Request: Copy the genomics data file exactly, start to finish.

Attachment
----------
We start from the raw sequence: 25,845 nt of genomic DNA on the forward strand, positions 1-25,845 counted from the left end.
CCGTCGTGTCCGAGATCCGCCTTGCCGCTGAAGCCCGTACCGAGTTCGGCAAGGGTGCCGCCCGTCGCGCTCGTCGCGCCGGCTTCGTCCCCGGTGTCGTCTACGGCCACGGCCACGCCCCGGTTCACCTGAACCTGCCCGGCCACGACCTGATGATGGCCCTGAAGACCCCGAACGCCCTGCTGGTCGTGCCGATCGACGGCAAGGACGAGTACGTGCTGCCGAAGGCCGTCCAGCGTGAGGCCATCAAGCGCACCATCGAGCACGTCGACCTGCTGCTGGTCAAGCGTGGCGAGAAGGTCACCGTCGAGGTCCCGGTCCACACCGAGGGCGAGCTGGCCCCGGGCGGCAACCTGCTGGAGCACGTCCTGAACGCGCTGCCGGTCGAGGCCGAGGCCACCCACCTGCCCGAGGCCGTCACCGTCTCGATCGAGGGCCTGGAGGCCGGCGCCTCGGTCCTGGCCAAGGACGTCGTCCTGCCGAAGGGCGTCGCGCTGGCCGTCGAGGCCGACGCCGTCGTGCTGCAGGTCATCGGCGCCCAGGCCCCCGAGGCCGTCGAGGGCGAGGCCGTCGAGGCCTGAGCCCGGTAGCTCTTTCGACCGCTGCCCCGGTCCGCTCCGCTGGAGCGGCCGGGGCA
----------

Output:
We start from the raw sequence: 25,845 nt of genomic DNA on the forward strand, positions 1-25,845 counted from the left end.
CCGTCGTGTCCGAGATCCGCCTTGCCGCTGAAGCCCGTACCGAGTTCGGCAAGGGTGCCGCCCGTCGCGCTCGTCGCGCCGGCTTCGTCCCCGGTGTCGTCTACGGCCACGGCCACGCCCCGGTTCACCTGAACCTGCCCGGCCACGACCTGATGATGGCCCTGAAGACCCCGAACGCCCTGCTGGTCGTGCCGATCGACGGCAAGGACGAGTACGTGCTGCCGAAGGCCGTCCAGCGTGAGGCCATCAAGCGCACCATCGAGCACGTCGACCTGCTGCTGGTCAAGCGTGGCGAGAAGGTCACCGTCGAGGTCCCGGTCCACACCGAGGGCGAGCTGGCCCCGGGCGGCAACCTGCTGGAGCACGTCCTGAACGCGCTGCCGGTCGAGGCCGAGGCCACCCACCTGCCCGAGGCCGTCACCGTCTCGATCGAGGGCCTGGAGGCCGGCGCCTCGGTCCTGGCCAAGGACGTCGTCCTGCCGAAGGGCGTCGCGCTGGCCGTCGAGGCCGACGCCGTCGTGCTGCAGGTCATCGGCGCCCAGGCCCCCGAGGCCGTCGAGGGCGAGGCCGTCGAGGCCTGAGCCCGGTAGCTCTTTCGACCGCTGCCCCGGTCCGCTCCGCTGGAGCGGCCGGGGCA